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Clashes continue between Henoko workers, opponents

Date Posted: 2004-12-16

Opponents of the proposed Henoko airport, which will replace the current Futenma Marine Corps Air Station, have filed a lawsuit to block construction efforts.

The local fishermen’s association and residents of the Henoko and Kushi areas have banded together to file suit with the Naha Prosecutor’s Office. “We need to protest the Japanese issues,” they say. “It’s against the law to make new bases in Okinawa.”

The suit wants construction and test drilling to stop immediately. “Boring in the ocean is destroying nature,” it contends, “and is also an invasion of fishermen’s lives. This time we want only to stop the ocean inspections, but if they don’t listen to us, we’ll fight everything out in court.”

In response, Japanese Self Defense Naha District Agency officials have locked the entrance gates to the drilling sites outside Camp Schwab. The move blocks the protestors, including Okinawa Peace Citizen’s Group member Morihide Sakihara, from entering. Hiroaki Tana, Public Affairs Section leader for the Naha District Agency says “Please make an appointment first, when you come up here (to Nago). We have other schedules, so we can’t meet you today.”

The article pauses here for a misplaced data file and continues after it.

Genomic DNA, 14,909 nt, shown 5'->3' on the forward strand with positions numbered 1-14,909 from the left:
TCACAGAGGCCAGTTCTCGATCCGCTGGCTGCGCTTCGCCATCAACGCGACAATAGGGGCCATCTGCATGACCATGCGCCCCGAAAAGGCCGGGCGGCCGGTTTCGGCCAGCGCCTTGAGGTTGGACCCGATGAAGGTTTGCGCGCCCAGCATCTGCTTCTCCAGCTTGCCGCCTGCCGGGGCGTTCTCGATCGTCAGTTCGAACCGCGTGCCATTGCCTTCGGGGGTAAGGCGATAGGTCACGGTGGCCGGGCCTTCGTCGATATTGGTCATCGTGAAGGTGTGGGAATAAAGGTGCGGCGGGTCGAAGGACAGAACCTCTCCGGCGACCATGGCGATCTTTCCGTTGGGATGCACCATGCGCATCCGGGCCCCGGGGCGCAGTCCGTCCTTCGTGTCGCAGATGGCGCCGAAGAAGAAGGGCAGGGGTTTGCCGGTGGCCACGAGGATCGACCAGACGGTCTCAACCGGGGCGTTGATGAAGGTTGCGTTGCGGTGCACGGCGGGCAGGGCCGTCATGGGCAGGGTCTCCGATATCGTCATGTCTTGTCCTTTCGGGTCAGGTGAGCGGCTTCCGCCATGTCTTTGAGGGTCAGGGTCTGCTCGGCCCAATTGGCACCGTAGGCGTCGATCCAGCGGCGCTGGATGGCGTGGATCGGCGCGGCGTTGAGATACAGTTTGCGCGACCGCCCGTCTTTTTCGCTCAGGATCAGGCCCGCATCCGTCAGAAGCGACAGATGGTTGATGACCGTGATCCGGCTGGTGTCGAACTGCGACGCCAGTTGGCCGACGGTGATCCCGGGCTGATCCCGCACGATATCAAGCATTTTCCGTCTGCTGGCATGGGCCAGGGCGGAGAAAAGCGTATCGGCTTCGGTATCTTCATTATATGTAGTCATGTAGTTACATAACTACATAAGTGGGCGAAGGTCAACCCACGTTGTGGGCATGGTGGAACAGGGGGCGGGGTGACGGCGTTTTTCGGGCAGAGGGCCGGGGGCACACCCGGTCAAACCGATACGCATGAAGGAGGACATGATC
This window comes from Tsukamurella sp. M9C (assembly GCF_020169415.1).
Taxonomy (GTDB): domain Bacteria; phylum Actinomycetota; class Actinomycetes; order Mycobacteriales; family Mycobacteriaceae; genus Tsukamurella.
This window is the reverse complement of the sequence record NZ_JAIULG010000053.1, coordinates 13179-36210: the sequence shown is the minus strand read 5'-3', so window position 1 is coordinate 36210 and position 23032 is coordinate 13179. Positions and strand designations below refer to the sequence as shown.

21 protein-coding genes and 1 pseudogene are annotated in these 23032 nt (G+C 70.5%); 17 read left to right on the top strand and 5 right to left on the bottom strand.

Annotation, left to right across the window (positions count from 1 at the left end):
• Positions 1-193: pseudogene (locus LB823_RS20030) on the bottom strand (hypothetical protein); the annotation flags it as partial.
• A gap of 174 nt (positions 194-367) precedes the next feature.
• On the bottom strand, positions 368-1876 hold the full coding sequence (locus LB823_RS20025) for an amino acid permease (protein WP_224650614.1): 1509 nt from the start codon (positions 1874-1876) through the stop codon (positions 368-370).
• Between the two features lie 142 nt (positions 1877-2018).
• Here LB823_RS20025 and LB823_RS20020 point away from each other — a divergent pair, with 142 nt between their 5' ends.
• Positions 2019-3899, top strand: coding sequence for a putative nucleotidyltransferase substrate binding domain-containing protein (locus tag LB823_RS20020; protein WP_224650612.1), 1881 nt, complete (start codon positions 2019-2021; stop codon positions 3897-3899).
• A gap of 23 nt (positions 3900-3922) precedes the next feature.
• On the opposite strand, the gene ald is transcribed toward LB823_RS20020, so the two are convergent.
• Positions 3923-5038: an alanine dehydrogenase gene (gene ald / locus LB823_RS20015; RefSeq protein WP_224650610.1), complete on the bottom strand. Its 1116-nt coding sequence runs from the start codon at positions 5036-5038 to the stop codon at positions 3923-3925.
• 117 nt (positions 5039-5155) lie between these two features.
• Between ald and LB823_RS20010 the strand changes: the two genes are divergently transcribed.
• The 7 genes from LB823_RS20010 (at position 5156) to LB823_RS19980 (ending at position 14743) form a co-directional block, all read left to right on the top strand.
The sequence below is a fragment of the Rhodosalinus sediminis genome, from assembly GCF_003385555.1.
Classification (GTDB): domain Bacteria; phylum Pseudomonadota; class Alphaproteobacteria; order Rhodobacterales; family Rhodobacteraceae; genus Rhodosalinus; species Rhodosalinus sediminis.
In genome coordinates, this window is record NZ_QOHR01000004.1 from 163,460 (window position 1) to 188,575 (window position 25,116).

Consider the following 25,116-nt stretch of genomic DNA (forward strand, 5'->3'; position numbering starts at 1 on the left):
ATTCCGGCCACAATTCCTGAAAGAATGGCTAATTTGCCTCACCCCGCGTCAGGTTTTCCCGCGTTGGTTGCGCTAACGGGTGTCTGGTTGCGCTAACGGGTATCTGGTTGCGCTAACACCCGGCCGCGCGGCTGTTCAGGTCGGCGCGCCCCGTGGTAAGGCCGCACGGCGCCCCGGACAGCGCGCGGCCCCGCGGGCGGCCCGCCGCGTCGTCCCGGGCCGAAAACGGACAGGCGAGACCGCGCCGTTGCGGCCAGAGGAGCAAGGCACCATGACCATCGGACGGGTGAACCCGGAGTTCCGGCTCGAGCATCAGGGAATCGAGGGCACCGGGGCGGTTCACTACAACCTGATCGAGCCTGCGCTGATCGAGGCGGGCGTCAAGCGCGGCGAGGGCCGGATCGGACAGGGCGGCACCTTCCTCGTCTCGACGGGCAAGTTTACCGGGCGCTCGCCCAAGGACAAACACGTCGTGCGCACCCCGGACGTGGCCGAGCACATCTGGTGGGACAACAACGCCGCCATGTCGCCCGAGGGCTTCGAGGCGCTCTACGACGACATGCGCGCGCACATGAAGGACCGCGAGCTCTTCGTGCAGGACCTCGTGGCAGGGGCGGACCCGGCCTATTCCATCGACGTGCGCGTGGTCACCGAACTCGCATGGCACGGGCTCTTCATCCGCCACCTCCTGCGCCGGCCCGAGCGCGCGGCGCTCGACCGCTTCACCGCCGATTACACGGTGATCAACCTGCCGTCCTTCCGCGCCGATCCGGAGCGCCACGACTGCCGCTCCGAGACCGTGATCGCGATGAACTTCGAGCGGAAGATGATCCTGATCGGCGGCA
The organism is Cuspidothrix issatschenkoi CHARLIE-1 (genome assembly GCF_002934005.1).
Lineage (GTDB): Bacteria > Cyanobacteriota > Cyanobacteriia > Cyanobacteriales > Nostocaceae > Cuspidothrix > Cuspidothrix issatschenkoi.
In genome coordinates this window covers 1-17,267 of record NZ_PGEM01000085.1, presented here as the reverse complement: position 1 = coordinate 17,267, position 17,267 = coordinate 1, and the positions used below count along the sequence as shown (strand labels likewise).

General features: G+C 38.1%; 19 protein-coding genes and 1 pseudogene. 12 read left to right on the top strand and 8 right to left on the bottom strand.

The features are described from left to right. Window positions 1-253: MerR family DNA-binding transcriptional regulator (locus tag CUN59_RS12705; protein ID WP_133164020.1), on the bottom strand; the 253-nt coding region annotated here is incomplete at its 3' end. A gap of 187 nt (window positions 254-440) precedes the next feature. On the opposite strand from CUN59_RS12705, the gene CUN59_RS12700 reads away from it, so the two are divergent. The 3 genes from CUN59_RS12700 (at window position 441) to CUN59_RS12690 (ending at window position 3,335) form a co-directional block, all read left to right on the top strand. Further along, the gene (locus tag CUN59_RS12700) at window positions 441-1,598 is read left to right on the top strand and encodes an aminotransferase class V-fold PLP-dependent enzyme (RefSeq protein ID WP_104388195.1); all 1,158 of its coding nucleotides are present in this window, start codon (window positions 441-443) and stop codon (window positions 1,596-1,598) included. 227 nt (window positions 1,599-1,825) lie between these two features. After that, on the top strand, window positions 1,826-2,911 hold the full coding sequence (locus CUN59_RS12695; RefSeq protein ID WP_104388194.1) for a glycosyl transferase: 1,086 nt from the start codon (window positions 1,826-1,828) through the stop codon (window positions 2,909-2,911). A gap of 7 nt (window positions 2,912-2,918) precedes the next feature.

Opponents contend “you can’t lock the gates. We have the right to come to your place.” They’ve asked “are you afraid to take our letters and complaints?”

The moves come in the aftermath of two accidents at the Henoko Camp. In one instance, an woman opposing the drilling was injured when she climbed out of a boat to protest, and fell down. An investigation is under way in the case.

Another incident took place December 9th when a man fell. He’d been fighting with a construction worker, pushing and pulling each other. When he fell from the scaffolding to the water, he was injured. An investigation is also in progress in this case to determine exactly what happened, and who was at fault.

Media questioned the Naha District Agency, asking why the gates were locked. “Was it because of the opposition protests?” they asked. Public affairs officials ignored the queries for 45 minutes, then opened the gate and allowed opponents in.

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